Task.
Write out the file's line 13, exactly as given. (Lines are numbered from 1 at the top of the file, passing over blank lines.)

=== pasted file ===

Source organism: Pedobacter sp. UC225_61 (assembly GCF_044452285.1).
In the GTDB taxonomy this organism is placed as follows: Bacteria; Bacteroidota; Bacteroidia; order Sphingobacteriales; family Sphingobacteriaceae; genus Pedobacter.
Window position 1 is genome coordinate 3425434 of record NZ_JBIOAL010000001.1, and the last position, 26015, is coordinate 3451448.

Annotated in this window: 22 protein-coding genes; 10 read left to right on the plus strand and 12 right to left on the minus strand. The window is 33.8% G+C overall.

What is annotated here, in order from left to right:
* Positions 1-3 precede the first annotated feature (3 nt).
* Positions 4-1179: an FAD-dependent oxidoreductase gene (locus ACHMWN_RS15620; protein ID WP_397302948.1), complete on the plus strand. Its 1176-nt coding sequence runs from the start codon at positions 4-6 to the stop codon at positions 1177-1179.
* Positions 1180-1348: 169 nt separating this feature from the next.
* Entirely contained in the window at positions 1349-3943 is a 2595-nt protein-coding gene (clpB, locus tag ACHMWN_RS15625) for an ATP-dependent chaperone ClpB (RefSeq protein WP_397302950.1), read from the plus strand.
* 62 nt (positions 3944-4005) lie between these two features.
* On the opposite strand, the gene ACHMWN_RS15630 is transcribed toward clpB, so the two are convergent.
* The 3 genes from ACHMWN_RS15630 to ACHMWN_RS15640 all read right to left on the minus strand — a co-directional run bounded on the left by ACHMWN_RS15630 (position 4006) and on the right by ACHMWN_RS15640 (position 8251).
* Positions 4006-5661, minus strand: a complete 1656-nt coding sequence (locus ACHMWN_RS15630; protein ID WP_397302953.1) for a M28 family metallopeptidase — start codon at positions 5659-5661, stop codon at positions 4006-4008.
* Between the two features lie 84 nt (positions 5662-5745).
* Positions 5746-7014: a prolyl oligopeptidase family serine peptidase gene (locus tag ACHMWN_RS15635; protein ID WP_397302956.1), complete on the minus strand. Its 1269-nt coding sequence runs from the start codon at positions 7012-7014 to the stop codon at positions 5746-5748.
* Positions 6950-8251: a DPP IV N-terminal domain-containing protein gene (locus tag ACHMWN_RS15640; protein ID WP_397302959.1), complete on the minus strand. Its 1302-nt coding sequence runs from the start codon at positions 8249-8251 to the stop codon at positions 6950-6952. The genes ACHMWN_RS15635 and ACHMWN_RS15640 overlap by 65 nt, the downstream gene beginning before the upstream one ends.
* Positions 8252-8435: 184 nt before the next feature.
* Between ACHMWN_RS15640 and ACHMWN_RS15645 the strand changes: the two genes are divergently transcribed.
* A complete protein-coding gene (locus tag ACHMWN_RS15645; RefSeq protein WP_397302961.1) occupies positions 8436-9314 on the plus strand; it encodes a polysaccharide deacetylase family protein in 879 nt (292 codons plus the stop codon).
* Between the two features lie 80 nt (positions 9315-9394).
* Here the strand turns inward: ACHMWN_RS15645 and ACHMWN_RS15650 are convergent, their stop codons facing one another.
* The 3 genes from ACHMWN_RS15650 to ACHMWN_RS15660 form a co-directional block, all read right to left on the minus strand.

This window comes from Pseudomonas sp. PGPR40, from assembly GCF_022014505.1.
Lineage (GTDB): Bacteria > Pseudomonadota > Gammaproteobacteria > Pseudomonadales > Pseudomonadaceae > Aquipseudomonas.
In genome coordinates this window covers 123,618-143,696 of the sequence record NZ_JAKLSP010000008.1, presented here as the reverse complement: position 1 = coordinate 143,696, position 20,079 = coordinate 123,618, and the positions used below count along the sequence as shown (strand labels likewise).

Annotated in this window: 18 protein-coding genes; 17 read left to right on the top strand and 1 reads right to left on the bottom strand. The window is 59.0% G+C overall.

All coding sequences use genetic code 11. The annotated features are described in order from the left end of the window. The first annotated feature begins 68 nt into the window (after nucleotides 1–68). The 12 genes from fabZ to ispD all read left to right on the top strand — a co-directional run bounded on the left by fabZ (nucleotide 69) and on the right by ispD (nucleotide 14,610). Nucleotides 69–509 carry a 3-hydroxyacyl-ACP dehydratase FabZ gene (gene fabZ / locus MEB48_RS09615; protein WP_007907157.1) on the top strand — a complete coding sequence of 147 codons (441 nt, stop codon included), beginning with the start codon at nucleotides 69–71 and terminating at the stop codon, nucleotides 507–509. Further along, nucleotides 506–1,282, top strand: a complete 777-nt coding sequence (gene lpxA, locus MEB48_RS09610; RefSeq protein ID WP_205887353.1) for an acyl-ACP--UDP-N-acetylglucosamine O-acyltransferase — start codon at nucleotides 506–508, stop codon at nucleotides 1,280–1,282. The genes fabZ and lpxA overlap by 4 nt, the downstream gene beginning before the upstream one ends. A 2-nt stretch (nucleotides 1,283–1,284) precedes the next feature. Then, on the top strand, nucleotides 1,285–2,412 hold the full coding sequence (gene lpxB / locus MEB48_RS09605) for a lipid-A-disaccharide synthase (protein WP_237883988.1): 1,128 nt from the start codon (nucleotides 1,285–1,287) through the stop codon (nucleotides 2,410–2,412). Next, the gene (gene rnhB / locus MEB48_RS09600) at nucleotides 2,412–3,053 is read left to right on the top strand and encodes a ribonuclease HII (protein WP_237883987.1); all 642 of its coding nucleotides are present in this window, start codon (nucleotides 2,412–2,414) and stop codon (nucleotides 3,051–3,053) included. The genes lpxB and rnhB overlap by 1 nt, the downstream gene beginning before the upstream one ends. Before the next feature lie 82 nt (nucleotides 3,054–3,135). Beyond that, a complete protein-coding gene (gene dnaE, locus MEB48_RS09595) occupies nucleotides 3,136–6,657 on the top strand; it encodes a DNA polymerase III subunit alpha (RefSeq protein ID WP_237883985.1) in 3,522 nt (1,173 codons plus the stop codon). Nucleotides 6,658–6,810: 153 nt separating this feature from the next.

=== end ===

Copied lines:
* Positions 4006-5661, minus strand: a complete 1656-nt coding sequence (locus ACHMWN_RS15630; protein ID WP_397302953.1) for a M28 family metallopeptidase — start codon at positions 5659-5661, stop codon at positions 4006-4008.